Saturday, February 14, 2009

Judging the AAUP

Way back in January 22, 2009, Deb Wood and I had the honor of judging the AAUP / The Association of American University Presses Book, Jacket, & Journal Show, 2009. The results are in! Congratulations to all who entered.

One of my favorite blogs, Faceout Books was kind enough to ask us for the INSIDE SCOOP behind the judging process. Enjoy the ramblings of a mad man.

From the AAUP Judges
FaceOut Books
Feb 9, 8:11 AM
I talked with Henry Sene Yee and Deb Wood to see if we could get the inside scoop on the judging process for the AAUP. They were kind enough to share with us some of what went on.
–Jason Gabbert

From Henry:
Designer Scott Levine at Cornell University Press recommended me to be one of two judges at this year's AAUP design competition. They were kind enough to offer to pay for my expenses to get to the place of judging. Sounds great. A little traveling would be nice. It turns out that their headquarters are here in NYC. Just down the block from the Flatiron where I work. I should've at least taken a cab half a block to my deli.

Scheduled to meet at 9 AM. We were set up in the quiet AAUP's office. One room had tables piled with books waiting to be judged for their interiors. There were so many interesting titles that I wanted to read. We asked what becomes of them after the judging and were told that they get donated to libraries and senior citizen homes. The jackets and covers were set up in the mail / supply room next door, spread out on the table. Deb Wood, the Design Director of Princeton Architectural Press was the other co-judge for the covers. I've never met Deb Wood although I've always admired her work at Princeton Architectural Press (PAP), no association with Princeton University Press (PUP). Ironically, we had both judged the NY Book show a month before but she was at the next table judging a different category. We had our coffee and we started going through the piles. Roughly separating them into NAYs and MAYBEs. There were surprising amounts of thoughtful and challenging solutions. A few designers names kept popping up with consistently good designs. We were pretty much in agreement on what we thought was a design that worked well. I was looking for good typography, clean information hierarchy, a fresh approach to the subject genres, interesting image choices. A photographer took pictures of us as we were deliberating. We tried to look thoughtful yet not Muppet-like in our expressions. We had a rough cut of about 45 chosen entries and needed to break it down to 35. But it was lunch time and we needed a break ourselves. We all went down the block to Monster Sushi. The restaurant is decorated with Godzilla memorabilia. They make a deliciously juicy yellow tail special roll. When they first opened, they were known as Godzilla Restaurant until TOHO, the copyright holders sued them for intellectual property infringement. You can read more here.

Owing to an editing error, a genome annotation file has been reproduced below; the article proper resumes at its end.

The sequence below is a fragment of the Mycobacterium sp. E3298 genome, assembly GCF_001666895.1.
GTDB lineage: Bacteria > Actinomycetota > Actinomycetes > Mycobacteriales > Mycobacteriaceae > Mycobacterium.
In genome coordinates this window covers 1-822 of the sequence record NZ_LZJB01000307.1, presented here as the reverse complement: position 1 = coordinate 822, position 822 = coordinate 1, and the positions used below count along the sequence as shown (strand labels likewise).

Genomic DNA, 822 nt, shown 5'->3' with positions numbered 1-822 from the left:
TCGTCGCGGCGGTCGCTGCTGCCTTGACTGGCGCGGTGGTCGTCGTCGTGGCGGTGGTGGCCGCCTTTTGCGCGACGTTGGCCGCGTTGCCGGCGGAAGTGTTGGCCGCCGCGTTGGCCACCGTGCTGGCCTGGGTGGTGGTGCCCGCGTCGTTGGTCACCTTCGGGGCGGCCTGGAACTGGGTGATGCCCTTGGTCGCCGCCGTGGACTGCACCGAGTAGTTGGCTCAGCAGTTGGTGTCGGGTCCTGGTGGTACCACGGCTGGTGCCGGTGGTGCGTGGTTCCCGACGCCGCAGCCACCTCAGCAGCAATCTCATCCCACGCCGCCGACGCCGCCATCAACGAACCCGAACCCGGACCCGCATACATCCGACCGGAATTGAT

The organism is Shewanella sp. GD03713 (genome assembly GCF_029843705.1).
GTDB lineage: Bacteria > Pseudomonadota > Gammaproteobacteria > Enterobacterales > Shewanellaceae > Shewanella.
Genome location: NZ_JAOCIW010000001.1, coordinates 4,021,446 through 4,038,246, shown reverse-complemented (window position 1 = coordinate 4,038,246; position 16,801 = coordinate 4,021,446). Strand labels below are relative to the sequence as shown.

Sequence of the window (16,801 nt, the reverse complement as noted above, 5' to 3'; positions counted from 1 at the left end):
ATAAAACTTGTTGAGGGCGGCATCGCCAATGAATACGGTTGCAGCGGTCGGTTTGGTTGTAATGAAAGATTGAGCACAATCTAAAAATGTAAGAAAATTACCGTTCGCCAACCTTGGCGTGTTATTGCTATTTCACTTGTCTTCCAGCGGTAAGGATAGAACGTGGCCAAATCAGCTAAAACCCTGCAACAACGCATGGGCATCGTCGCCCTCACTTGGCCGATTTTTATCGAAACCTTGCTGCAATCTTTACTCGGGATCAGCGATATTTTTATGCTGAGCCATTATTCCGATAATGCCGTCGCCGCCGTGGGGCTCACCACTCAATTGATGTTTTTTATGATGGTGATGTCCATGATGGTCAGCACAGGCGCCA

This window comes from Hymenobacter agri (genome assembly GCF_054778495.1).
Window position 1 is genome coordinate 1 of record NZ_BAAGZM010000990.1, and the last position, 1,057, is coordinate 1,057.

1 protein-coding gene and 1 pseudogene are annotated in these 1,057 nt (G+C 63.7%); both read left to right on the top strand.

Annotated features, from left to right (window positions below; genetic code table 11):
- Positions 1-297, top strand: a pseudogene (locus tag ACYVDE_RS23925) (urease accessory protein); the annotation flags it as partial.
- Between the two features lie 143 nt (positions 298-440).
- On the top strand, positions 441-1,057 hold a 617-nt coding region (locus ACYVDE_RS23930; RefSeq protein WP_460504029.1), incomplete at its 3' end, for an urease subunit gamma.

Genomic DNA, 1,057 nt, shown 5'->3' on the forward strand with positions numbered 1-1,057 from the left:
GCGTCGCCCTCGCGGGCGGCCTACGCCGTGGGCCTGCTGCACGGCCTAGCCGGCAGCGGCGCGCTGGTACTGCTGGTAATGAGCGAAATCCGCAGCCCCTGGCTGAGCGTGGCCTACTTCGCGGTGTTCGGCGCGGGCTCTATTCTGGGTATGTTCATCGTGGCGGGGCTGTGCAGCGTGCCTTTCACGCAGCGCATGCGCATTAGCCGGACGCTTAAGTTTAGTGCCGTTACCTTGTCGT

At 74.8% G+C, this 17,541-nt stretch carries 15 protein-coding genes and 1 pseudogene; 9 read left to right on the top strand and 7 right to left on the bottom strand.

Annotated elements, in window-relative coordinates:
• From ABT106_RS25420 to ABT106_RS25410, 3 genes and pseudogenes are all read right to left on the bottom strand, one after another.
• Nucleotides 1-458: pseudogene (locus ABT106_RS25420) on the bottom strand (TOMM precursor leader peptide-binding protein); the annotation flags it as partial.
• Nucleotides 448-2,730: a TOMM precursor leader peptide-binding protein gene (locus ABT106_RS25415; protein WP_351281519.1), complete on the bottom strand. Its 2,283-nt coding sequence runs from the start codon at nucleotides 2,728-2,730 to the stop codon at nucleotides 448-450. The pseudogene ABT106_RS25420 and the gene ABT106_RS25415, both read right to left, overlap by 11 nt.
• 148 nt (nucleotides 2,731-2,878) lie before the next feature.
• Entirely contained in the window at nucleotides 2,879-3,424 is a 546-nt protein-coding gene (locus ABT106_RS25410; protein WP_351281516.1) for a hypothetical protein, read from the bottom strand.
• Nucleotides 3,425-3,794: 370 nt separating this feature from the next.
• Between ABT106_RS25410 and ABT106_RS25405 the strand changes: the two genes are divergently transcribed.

Back at the judging circle we continued our edits. With a more critical eye, we took some out. Reevaluated. Replaced jackets. One or two became less of a YAY after several viewing while others in the MAYBEs that insistently made it's presence known were added to the YAYs. Exhausting.
We then were asked to write our judge's comments. After the first one, we knew we were going to run out of adjectives and perhaps fall into the trap of saying the same boring comments. Nice blah, blah blah. Good use of blah, blah, blah. Who's really going to read this? So Deb and I decided to be a little bit loose and personal with our observations. Praising the use of hang quotes, colors, interaction between type and image. Throwing in puns and alliterations. That was fun and helped bring our energy level back up. In between pauses, we were checking our work emails on our iPhones. Getting coffee and updating my Facebook page. I tried convincing Deb to join Facebook. We were done by 4:00. Complete. Finito. Whew. But the interior judging was still hacking away. The piles were still high. They were going to have to come back tomorrow to continue. The AAUP wanted us all to meet up afterwards for drinks at the Algonquin hotel but I was beat. I was anxious to get back to work and finish up some projects for that day. Later on I had dinner and drinks and when I got home, I saw a Facebook friend request from Deb Wood. Hello new friend.

From Deb:
I really enjoyed judging the AAUP, it was refreshing to see the caliber of design coming from university presses. I wasn't entirely sure what to expect. Henry and I had to make some tough choices, as there were an overwhelming number of qualifying entries. (As you can probably see from the list!)

I often feel strange about judging a book cover without knowing the whole back story. As someone who's daily life consists of solving issues related to book design, I'm well aware that there is much more than meets the eye when we see an unresolved design or a missed opportunity. There are so many voices and challenges that the designer faces when designing a book cover. Sometimes what appears as a lukewarm cover, could actually be a triumph over many adversaries.


Anonymous said...

Interesting to see that you look at open covers - a way that most readers never see them.

H3NR7 said...

It is interesting. Deb and I kept the emphasis of the judging on the front panel alone. And we often folded the open jackets to view just the front if we needed help isolating it. We know that often times, the front can be designed by one person and the flaps and backad could be designed by somebody else. If the rest of the design wasn't compatible with a well-designed front, it wasn't seen as a negative. And if the visual/concept was carried throughout, it just elevated an already well done design even more.